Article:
Columbiana BOE concerned about funding changes

COLUMBIANA – The Board of Education is concerned about proposed changes in Ohio school funding.

State Representative John McClain introduced House Bill 290 to the Ohio Legislature increasing access to “EdChoice” –known to provide vouchers to students attending low-performing public schools.

The proposed plan is contradictory to the Fair School Funding proposal led by representatives Robert R. Cupp and John Patterson in April. The Fair School Funding proposal addressed English language learners, gifted students and special education.

Fair School Funding increased financial transparency and recommended the Ohio Department of Education and Auditor of State establish a work group to recommend improvements in financial reporting.

Columbiana Superintendent Don Mook said Fair School Funding would have relied on state funds for private schools instead of removing money from local school districts.

“That’s huge, that in and of itself is going to eliminate the drain of local dollars coming out of our district,” he said.

Kelly Williamson, Legislative Liaison for Columbiana Board of Education, is concerned about the bill. She feels current funding for public schools is already unconstitutional. Transferring funds from public schools to charters that are not held to the same standard fails to increase opportunities for students.

“So those charter schools and those private schools they don’t have any accountability, they don’t have to take those state tests” she said. “There’s no public accountability for them at all except for what they choose to tell you.”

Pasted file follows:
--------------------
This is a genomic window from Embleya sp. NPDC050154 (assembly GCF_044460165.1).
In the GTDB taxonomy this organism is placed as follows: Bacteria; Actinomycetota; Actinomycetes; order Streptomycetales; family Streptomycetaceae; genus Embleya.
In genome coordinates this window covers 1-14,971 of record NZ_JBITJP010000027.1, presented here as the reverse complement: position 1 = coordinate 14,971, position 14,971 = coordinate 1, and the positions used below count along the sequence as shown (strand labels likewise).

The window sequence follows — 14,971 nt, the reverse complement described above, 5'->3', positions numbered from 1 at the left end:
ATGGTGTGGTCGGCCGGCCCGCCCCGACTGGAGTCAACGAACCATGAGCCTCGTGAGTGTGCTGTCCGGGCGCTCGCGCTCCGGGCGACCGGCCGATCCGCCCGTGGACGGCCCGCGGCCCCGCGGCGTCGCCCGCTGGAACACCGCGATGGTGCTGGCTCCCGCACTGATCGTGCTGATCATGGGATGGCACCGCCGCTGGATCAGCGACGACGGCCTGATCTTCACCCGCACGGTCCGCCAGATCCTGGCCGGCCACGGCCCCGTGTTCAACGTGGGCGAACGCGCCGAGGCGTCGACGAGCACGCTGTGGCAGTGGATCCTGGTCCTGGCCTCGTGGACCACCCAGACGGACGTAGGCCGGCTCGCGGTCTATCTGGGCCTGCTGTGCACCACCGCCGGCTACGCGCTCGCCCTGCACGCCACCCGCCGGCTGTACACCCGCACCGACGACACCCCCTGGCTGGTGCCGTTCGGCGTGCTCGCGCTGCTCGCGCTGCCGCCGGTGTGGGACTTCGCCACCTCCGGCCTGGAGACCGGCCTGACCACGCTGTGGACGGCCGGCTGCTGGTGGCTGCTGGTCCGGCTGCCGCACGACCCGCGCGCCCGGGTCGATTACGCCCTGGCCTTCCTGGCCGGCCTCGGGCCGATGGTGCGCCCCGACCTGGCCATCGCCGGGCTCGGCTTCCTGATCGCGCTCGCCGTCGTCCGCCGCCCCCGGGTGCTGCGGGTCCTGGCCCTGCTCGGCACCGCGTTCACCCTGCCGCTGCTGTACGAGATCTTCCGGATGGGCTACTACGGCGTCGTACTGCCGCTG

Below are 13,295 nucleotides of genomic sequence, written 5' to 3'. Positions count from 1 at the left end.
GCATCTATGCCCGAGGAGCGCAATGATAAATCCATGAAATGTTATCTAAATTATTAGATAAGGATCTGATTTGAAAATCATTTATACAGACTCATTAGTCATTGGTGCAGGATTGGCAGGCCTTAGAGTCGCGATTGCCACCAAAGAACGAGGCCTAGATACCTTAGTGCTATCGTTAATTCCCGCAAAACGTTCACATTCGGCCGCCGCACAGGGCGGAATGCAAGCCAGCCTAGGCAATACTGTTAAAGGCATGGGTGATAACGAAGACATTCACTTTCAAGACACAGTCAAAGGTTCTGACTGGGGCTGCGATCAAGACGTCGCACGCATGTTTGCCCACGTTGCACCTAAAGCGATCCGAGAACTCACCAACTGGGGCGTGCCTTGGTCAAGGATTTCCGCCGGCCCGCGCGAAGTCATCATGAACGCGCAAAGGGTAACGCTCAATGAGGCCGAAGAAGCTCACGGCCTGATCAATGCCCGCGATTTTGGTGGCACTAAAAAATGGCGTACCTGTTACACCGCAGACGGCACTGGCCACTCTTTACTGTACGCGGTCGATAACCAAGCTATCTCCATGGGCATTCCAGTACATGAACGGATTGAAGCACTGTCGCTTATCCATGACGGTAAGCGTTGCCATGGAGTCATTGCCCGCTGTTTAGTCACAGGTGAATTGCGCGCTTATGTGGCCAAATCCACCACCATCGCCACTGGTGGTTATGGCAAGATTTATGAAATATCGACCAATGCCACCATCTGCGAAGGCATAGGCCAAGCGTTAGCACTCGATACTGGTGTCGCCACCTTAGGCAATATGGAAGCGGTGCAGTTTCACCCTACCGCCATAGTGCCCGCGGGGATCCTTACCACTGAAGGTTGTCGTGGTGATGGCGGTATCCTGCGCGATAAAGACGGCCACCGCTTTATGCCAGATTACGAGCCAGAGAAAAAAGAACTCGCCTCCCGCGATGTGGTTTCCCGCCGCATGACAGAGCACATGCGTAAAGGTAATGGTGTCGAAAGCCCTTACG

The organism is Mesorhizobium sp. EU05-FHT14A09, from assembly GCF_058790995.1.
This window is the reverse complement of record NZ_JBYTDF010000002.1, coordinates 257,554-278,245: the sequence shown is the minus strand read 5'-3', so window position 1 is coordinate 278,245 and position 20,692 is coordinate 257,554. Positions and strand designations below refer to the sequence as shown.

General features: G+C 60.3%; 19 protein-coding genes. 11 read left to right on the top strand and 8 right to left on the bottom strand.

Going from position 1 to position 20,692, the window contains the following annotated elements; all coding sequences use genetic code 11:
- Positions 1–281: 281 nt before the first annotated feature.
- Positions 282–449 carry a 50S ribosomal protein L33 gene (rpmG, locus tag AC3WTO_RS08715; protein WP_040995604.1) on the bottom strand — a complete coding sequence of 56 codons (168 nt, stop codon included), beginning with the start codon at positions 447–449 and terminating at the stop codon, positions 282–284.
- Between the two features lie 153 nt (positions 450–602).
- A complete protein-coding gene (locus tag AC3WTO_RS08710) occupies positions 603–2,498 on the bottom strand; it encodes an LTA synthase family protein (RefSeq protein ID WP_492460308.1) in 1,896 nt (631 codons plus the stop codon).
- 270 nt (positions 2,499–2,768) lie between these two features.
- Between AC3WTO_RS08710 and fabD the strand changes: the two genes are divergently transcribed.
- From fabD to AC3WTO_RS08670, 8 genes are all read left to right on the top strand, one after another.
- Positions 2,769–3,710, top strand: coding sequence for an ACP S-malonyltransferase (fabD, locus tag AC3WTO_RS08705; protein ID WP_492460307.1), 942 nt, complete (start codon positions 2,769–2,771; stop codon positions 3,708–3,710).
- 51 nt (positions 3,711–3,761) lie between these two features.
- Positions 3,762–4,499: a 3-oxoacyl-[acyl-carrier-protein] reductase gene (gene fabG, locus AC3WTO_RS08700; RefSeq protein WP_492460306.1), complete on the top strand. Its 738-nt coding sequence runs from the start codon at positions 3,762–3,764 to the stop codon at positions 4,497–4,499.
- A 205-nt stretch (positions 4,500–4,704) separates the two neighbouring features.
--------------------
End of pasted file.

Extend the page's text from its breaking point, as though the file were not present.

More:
Schools would eventually be “annihilated” she explained.

“My whole problem is, it’s really not about providing a fair good education for everybody when you know darn well those public schools that are in the red, that are already financially crippled,” she said.

Williamson said if private schools take funds from public school districts then the standards need to be equal.

“If the tax dollars of every tax-paying citizen are going to fund their education, then we have to be on that same playing field,” she said.

Williamson said HB290 falls short of providing the intended equal opportunity public schools were established to do.

Vouchers don’t create competition if the standards of education are not the same and are more likely to promote manipulation according to Williamson.

She is concerned about students not having the proper supports to take advantage of educational opportunities.

“Some of these families are working as hard as they can, or they have just not been given the information,” Williamson said. “You think those people are going to be told? If they’re not active, are they going to be sought out and told this?”

Williamson is encouraging residents to write or reach out to the local state congressmen telling them to vote “no” on HB290.


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